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Aug 3, 2005 | 21:45 GMT

6 mins read

The Unlikely Possibility of an 'American Hiroshima'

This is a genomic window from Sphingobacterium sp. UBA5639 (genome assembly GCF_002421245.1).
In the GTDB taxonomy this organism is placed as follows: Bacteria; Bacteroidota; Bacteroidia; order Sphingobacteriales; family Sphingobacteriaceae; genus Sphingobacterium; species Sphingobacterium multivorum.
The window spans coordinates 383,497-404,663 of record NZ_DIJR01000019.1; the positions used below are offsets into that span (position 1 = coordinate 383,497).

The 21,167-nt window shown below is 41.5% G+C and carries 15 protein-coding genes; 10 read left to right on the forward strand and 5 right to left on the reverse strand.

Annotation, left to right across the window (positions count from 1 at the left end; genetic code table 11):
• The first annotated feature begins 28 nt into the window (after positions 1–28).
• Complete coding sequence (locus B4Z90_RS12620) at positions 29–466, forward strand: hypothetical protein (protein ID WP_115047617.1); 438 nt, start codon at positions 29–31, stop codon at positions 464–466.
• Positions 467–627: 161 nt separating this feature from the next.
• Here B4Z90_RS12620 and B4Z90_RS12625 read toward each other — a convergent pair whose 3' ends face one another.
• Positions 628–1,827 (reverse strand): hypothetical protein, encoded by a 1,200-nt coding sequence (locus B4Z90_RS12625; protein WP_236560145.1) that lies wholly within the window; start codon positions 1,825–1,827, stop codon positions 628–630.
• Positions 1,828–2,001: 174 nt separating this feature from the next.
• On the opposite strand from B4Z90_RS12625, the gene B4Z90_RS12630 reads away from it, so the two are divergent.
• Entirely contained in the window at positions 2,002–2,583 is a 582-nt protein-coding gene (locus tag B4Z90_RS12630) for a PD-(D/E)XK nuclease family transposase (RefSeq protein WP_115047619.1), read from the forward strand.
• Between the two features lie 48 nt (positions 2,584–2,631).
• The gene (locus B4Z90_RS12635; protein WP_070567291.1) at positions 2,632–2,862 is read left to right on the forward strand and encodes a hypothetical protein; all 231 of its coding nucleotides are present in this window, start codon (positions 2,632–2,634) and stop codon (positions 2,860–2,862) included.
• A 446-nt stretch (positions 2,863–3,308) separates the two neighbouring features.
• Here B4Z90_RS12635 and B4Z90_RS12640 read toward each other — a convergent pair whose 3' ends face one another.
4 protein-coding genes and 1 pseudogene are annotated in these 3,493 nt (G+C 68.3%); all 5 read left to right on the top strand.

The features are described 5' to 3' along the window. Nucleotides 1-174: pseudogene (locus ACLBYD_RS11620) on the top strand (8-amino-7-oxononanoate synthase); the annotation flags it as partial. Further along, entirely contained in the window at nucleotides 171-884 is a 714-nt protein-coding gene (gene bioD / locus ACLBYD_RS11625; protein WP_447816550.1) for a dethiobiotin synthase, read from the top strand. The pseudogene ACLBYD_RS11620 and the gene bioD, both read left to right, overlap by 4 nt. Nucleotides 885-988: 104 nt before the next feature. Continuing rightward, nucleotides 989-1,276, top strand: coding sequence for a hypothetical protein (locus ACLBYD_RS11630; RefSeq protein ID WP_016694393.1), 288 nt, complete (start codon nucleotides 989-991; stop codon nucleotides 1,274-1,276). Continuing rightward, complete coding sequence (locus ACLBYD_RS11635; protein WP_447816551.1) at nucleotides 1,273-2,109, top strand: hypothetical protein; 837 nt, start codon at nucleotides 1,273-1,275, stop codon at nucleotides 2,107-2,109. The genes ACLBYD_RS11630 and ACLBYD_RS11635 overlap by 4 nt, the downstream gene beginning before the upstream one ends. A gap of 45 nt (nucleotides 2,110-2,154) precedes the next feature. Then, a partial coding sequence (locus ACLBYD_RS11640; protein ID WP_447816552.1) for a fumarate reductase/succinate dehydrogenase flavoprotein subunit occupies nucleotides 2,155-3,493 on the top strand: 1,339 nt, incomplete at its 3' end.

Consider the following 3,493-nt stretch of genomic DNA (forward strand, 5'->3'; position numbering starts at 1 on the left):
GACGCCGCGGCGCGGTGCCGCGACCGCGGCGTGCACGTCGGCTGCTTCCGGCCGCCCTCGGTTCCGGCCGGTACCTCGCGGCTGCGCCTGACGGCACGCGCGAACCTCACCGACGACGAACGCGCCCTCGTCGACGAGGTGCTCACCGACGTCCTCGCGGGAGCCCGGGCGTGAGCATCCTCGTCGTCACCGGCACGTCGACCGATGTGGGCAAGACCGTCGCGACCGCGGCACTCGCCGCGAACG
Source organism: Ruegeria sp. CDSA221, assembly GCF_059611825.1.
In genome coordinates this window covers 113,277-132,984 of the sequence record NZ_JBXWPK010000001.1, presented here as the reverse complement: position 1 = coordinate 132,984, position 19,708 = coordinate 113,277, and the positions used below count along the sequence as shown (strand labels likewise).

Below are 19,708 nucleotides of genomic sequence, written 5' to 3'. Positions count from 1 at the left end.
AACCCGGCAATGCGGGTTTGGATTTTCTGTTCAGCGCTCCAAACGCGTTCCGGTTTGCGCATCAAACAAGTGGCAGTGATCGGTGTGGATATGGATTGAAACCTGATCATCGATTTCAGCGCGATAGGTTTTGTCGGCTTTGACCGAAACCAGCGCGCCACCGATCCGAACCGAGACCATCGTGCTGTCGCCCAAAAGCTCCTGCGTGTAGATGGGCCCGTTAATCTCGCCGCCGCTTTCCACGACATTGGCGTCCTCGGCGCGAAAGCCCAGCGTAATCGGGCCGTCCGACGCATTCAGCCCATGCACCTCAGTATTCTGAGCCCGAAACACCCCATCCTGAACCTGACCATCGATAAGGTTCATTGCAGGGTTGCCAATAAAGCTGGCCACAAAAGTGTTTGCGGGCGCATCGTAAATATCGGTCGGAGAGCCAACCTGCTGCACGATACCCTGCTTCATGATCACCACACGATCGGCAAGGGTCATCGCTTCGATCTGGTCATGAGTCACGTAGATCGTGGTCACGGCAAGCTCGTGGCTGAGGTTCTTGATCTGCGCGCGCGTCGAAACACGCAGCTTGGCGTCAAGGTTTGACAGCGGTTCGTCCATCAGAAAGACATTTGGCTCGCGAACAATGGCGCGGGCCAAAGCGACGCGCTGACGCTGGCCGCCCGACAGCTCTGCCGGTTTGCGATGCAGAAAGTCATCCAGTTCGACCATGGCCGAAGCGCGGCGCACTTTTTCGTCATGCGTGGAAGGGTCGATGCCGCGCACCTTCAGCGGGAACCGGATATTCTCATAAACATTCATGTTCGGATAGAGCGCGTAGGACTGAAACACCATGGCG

The publisher of online newspaper World Net Daily alleged in an Aug. 2 interview with daily political magazine FrontPageMagazine.com that al Qaeda has nuclear weapons within the United States and is preparing to unleash an "American Hiroshima." Publisher Joseph Farah claims al Qaeda has been planning a large-scale nuclear attack for years, and that at least some of its nuclear weapons have been smuggled into the United States over the Mexican border with the help of local criminal gangs. In the same interview, however, Farah contradicted himself, claiming the devices were smuggled into American cities by the Soviet Union during the Cold War. Although it is known that al Qaeda has long been interested in acquiring or developing weapons of mass destruction (WMD), the likelihood that the network possesses functional nuclear weapons is remote. From time to time, various groups or individuals have made the assertion that al Qaeda, or groups such as Chechen militants possess nuclear weapons, possibly in the form of "briefcase nukes," compact, portable nuclear devices that supposedly were developed by the United States and the Soviet Union during the Cold War. The premise here is that these groups have acquired nuclear weapons from Soviet-era stockpiles. Given Russia's questionable ability to maintain nuclear surety during and after the Soviet period, it would not be impossible for militant groups to have acquired such devices. Russian security sources, however, say Chechen militants and other groups lack the training to properly operate and maintain such weapons. They are, in fact, more intricate than larger missile warheads. More importantly, because of the potentially devastating consequences, the longer the terrorists held on to such a weapon, the greater the chance it would be discovered by authorities and destroyed. In the United States, Immigration and Customs Enforcement has devoted a huge proportion of its recourses to the investigation and interdiction of WMD, even to the extent of failing to fully assess other possible threats. Detection capabilities for potential WMD have greatly improved since the Sept. 11 attacks, with detection systems installed in major U.S. cities and issued to first responders. Furthermore, the FBI's Joint Terrorism Task Force and major police departments check storage facility sites and run name checks on storage-space renters, which also helps reduce the probability of nuclear devices being assembled or stored at these sites. Although these checks are mainly an effort to interdict conventional bombs, they could easily uncover the existence of a nuclear device. Of course, some cities are better prepared than others, with New York perhaps the most vigilant of all. Al Qaeda has often said it is engaged in an all-out war with the United States, and that any and all U.S. interests — from military personnel to civilian non-combatants — are fair game for attacks. Furthermore, al Qaeda tried to acquire a nuclear capability for many years prior to Sept. 11 — as Osama bin Laden publicly acknowledged in a Dec. 23, 1998 interview. "I would say that acquiring weapons for the defense of Muslims is a religious duty … If I have indeed acquired these weapons, then this is an obligation I carried out and I thank god for enabling us to do that ... But how we could use these weapons, if we possess them, is up to us." In light of such statements, security regarding WMD has been tightened considerably since Sept. 11 — suggesting it would have been easier to acquire such weapons before September 2001. If al Qaeda had had WMD at that time, it would have used them instead of airplanes. The idea that these devices are pre-positioned in American cities and that al Qaeda is awaiting a significant date to unleash them is simply preposterous. First, dates and anniversaries are not particularly important to al Qaeda. Second, such a weapon would be its crown jewel — and the network would never run the risk of it being discovered by leaving it hidden for long periods. Considering all the resources that would have to be expended and the risk associated with using a nuclear weapon, a terrorist group would get a much higher return from carrying out more conventional attacks, similar to the Madrid train bombings or the London Underground bombings. Farah's theory is that al Qaeda might have sub-contracted the delivery and operation of its nuclear weapons to Mara Salvatrucha criminal gangs and former Soviet KGB agents and Spetznats commandos. If al Qaeda possessed such weapons, however, they certainly would be the most valuable physical assets controlled by the network — and their operation would be closely coordinated with the core leadership, perhaps even with the direct knowledge of bin Laden. The operatives assigned to deliver and operate the weapon would be drawn from al Qaeda's most trusted inner circles, chosen for their loyalty and commitment to the cause. Because of this, custody and operation of the weapons would probably not be trusted to infidel criminal gangs and former enemies. The very existence of "briefcase nukes" also is questionable. Some have claimed that perhaps 100 such weapons from the former Soviet arsenal are unaccounted for. With so many of these devices supposedly on the loose, it is logical to assume that some trace of at least one of them would have been uncovered by either Russian, U.S., British, French, German, or Israeli intelligence. To date, this has not happened. It is important to keep in mind that these are complex devices that require a great deal of regular, careful maintenance. They do not have an indefinite shelf life. Speculation about terrorists possessing and using nuclear weapons has been making the rounds for years. Because of the exponentially increasing risk associated with holding onto a nuclear device, however, any group that possesses one would use it sooner, rather than later. If al Qaeda had a nuclear device, it would have used it by now.